Ed Butowsky is going to owe me a steak dinner.
Butowsky is the managing partner at Chapwood Investments. He’s a good guy. And we often cross paths during our appearances on cable finance programs.
During our most recent get-together, we got into a spirited debate about one of my favorite tech stocks: Apple Inc. (NasdaqGS: AAPL).
As you folks know, last year I predicted that Apple would hit $1,000 a share ($142.85 post-split) by Labor Day 2016. And I’ve doggedly stuck with that projection.
Butowsky likes Apple, too. But he argues that intense competition will keep the share price from hitting my target anytime soon.
So the wealth manager and I decided to settle this good-natured disagreement the only way possible: with a steak-dinner bet.
When my deadline rolls around, I’m betting I’ll be dining on my favorite meal. (Note to Ed: I like my filet mignon cooked medium rare.)
But you’ll be an even bigger winner.
However, if you’ve seen the product-unveiling event the company is putting together at the Flint Center for Performing Arts in Cupertino, Calif. – where the late Steve Jobs unveiled the original Macintosh in 1984 – you understand why I still believe this stock is good for a 40% pop in the next two years.
All of which means that between now and Tuesday – when the event is scheduled – you have what I believe will be your last, best chance to grab Apple’s shares at a bargain price.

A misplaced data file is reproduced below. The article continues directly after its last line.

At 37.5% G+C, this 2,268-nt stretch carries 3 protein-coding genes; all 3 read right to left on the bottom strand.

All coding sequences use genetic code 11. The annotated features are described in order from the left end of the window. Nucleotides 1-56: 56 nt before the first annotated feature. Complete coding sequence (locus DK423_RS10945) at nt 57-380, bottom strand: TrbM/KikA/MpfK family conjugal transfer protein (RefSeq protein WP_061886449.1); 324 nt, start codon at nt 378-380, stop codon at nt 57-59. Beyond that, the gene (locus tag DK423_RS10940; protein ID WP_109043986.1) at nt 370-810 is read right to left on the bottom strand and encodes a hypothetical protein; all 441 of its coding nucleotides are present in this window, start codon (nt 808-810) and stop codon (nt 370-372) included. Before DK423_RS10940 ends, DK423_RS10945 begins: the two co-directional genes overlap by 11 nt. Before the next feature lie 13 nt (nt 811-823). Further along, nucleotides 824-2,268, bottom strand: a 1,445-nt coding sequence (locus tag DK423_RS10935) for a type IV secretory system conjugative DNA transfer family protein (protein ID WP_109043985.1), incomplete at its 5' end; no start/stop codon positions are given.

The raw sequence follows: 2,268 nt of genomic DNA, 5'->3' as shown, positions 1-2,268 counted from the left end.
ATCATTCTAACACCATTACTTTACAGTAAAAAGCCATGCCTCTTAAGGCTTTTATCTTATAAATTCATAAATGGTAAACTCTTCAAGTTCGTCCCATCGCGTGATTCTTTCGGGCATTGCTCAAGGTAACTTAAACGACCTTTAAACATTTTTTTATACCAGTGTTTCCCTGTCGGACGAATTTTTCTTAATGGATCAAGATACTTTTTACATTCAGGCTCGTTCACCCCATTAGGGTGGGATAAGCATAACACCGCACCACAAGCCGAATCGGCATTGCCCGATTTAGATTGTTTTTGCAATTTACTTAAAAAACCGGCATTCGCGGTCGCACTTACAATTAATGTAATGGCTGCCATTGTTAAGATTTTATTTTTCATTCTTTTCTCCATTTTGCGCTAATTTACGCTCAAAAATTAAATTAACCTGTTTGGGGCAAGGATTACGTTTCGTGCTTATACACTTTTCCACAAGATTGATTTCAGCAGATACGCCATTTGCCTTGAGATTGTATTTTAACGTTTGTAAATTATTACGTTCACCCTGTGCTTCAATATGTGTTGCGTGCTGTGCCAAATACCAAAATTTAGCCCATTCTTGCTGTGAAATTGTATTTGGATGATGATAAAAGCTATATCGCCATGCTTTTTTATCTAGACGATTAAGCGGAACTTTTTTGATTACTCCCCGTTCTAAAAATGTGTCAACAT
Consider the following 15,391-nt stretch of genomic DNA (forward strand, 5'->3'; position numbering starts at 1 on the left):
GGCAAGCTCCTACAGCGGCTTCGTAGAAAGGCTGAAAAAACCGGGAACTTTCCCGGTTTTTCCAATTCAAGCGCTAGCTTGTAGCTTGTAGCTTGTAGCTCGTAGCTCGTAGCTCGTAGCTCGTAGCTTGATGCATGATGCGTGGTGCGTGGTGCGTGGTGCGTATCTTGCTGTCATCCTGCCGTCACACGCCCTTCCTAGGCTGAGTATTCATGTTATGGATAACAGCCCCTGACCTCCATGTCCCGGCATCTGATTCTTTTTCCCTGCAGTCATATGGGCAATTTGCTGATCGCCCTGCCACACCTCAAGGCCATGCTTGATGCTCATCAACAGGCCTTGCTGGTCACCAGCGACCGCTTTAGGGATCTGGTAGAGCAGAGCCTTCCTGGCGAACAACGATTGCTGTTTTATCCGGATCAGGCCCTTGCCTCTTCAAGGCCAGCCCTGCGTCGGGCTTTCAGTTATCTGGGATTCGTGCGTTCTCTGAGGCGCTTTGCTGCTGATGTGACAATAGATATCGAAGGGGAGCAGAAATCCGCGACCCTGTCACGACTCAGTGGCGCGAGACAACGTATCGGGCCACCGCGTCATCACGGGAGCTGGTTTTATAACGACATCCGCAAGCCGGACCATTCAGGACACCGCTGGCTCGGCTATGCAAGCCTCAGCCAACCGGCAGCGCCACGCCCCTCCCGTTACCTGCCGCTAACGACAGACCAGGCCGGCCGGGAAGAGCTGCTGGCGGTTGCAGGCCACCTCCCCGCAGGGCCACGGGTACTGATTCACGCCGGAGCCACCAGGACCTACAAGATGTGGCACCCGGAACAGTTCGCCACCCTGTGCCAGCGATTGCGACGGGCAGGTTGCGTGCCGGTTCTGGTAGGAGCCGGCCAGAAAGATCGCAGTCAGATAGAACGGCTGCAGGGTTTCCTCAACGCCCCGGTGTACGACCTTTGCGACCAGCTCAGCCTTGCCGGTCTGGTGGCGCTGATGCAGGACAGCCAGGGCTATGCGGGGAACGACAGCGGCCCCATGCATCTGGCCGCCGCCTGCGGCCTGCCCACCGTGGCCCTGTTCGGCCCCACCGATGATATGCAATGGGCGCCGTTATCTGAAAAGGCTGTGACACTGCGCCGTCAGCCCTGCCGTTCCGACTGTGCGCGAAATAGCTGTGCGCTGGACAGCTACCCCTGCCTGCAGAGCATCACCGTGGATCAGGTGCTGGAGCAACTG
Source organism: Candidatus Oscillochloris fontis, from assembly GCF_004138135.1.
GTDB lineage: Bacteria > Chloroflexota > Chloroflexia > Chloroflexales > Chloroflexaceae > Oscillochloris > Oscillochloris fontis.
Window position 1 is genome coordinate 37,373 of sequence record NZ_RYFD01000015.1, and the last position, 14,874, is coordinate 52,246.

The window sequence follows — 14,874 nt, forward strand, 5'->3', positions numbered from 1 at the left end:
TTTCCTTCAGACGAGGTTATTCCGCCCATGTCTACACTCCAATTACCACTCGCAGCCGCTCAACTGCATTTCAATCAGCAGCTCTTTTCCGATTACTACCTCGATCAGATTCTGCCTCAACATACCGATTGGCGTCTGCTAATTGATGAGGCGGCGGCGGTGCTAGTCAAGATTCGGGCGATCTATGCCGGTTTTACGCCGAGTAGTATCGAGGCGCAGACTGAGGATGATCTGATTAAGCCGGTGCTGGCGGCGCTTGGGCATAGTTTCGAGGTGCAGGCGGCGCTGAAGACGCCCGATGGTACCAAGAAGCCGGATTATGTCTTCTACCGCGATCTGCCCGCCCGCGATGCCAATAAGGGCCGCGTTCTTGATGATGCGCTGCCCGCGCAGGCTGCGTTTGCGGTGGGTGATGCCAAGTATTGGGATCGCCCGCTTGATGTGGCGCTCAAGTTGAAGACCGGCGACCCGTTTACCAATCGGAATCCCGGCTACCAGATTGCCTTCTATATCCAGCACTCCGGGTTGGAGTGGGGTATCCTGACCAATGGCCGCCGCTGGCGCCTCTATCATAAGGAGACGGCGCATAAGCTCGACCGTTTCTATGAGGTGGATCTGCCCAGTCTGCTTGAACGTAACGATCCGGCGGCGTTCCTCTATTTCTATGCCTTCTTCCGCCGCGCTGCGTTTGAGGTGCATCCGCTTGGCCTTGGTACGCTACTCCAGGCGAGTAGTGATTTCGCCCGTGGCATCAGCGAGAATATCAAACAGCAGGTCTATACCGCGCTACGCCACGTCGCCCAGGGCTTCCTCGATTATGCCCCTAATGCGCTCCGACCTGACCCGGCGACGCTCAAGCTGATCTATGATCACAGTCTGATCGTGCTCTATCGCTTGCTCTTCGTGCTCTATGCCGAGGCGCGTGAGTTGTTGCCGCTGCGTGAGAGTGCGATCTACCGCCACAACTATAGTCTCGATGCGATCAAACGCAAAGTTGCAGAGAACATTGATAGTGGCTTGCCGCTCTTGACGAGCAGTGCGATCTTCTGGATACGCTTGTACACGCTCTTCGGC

This Hype Is Real
The computer trades, tech websites and Apple-centric publications are rife with speculation about just what the iDevice King intends to unveil at its showcase Silicon Valley event on Tuesday.
That’s to be expected. After all, early fall is when Apple usually debuts its new mobile products.
But this year is shaping up to be far more exciting. To longtime Apple watchers like me – I’ve been following Apple and the rest of Silicon Valley for more than 30 years – the choice of venue is highly symbolic.
Also telling is that the Flint Center has more than double the capacity of the places where Apple usually reveals its new product.
That choice of venue has the company’s intense fan base in hyperdrive wondering what Apple CEO Tim Cook has in store.
The smart money is betting on bigger-screened iPhones and iPads, a new iWallet mobile-payments system and the introduction of the long-rumored iWatch.
Ordinarily, I’d be dubious of all the hype surrounding the event. But there are plenty of indications that Apple does in fact have big plans for next Tuesday.
Tim Bajarin is a longtime Silicon Valley analyst with whom I have spoken several times in the past. He believes Apple’s choice of the Flint Center means something major is in the works.
“The historical significance suggests that Apple has another blockbuster product ready to be released,” Bajarin says.
And consider the eyewitness account of Frank Mangini, a 73-year-old retired electrical engineer who lives in Cupertino. He told the San Jose Mercury News that on his Sunday walks over the past two weeks he’s seen rapid progress on a massive construction project at the Flint Center.
“It looked like a sound stage going up for a rock concert,” Mangini said, adding that he saw huge pipes with electrical cabling running into the facility. “It looks like Hollywood to me – there’s a lot of money going into this.”